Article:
Paper 1: Topic 2 Organisation - Plant tissues, organs and systems (IV form) Flashcards Preview

Mrs P's GCSE Biology > Paper 1: Topic 2 Organisation - Plant tissues, organs and systems (IV form) > Flashcards

Flashcards in Paper 1: Topic 2 Organisation - Plant tissues, organs and systems (IV form) Deck (54)
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1

Why do plants need a transport system?

They are too large for materials to simply diffuse in and out and meet the demand of the plant

2

Give three examples of a plant organ

  1. Leaf
  2. Stem
  3. Root

3

Where is sucrose transported to?

The sinks e.g. roots

This is where the sucrose is converted to starch or other molecules for storage

4

What causes the stomata to open?

The guard cells absorb water

By osmosis

This causes the guard cells to become turgid

This causes the stomata to open and widen

5

What is the role/function of the palisade mesophyll layer in the leaf?

These cells are specialised to contain many chloroplasts

Hence they carry out photosynthesis

6

What is the role/function of the stoma in the leaf?

  1. Stomata can widen and narrow to control how much gas exchange occurs i.e. intake of carbon dioxide and loss of oxygen 
  2. and to control how much water vapour is lost from the leaf during transpiration

Summary: Control gas exchange and water vapour loss

7

Which direction does xylem transport materials?

ONLY up the plant i.e. one way movement

From the roots to the stem and the leaves

8

What is the role/function of the air spaces in the leaf?

Site for gas exchange:

a) oxygen diffuses out of the mesophyll cells into the air spaces

b) carbon dioxide diffuses from the air spaces into the mesophyll cells

9

Which process of transport uses phloem tissue?

Translocation

10

How does transpiration take place?

 

Hint: there are 3 key stages

1. Water vapour evaporates out of the leaf through the stomata

2. This generates a transpiration pull - which pulls water up through the plant in the xylem

3. The water that is lost from the base of the plant is then replaced as root hair cells absorb more water from the soil by osmosis

11

What is the role/function of the guard cell in the leaf?

Specialised cells that can take in water or lose water by osmosis

Depending on how much water they contain they can open and close pores (stomata)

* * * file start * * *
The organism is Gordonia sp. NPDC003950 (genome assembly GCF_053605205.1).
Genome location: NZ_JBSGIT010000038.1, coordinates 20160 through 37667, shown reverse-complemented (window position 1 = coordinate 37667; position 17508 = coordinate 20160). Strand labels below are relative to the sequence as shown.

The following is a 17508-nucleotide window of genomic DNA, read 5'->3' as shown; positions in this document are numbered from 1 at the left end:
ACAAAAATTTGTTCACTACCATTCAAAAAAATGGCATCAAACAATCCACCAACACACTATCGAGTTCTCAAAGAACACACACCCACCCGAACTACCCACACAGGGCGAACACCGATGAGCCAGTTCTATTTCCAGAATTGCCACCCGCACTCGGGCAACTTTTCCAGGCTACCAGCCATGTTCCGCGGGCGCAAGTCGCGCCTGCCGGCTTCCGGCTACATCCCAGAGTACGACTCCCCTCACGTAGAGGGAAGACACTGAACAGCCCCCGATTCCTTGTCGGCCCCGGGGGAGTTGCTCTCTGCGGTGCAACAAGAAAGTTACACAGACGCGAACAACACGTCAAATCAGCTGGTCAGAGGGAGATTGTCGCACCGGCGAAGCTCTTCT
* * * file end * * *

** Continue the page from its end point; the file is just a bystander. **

Control gas exchange and water vapour loss

12

What assumption is made when using a potometer to measure the rate of transpiration?

That the rate of water vapour loss from the plant is the SAME as the rate of the water uptake by the plant

13

What causes transpiration?

Transpiration is a side effect of photosynthesis

When the plant is photosynthesising it opens its stomata to allow carbon dioxide to diffuse in

This then allows the water vapour in the air spaces of the leaf to diffuse out causing the transpiration stream

14

What materials does xylem transport?

Water and dissolved mineral ions

15

How does the water vapour exit the leaf?

By diffusion

 

Remember water vapour is a gas!

16

Describe and explain how root hair cells adapted for the uptake of mineral ions

Many mitochondria are present in each root hair cell

The mitochondria produce ATP

The ATP can then be used/broken down to release energy

Thsi energy is used for the active transport of mineral ions into the cell

17

What conditions cause the rate of transpiration to INCREASE?

Higher temperature

Faster wind speed

Lower air humidity (dier air)

18

What materials does phloem transport?

Sucrose (a specialised carbohydrate made from glucose)

19

Where is the xylem and phloem located in plants?

In vascular bundles

20

What is the role/function of the phloem in the leaf?

Specialised cells forming a tissue responsible for transporting dissolved sugars up and down the plant

Located in the vascular bundles (veins)

21

What causes the stomata to close?

The guard cells lose water

By osmosis

This causes the guard cells to become plasmolysed

This causes the stomata to narrow and close

22

What is the main role of stomata?

To allow gas exchange between the leaf the atmosphere

23

How is the rate of transpiration usually investigated in a laboratory?

Using a potometer

24

Give 4 key features of xylem

  1. The cells are dead
  2. The cells are hollow (no cytoplasm)
  3. The cells have lignin around them (to make them waterproof and strengthen the cell)
  4. The cells are joined end to end to form continuous hollow columns

25

Where is sucrose transported from?

The source i.e. the leaves (where the sucrose is made)

26

What is the role/function of the upper epidermis in the leaf?

Specialised cells which are thin and flat It is transparent to enable light to pass through them easily to reach the palisade mesophyll tissue

27

What 3 gases diffuse in and out of the leaf? For each gas state which direction it diffuses.

Oxygen - diffuses out of the leaf

Carbon dioxide - diffuses in to the leaf

Water VAPOUR - diffuses out of the leaf

28

Why is it incorrect to say a potometer measures the rate of transpiration?

The potometer doesn't actually measure the amount of water vapour that is lost from the plant

Instead it actually measure the volume of water taken up by the plant

29

How do water molecules move through the xylem during transpiration?

As a continuous column of water molecules

30

What is the role/function of the chloroplast in the leaf?

Site where photosynthesis occurs

Chloroplast contain a special pigment called chlorophyll that is essential for photosynthesis

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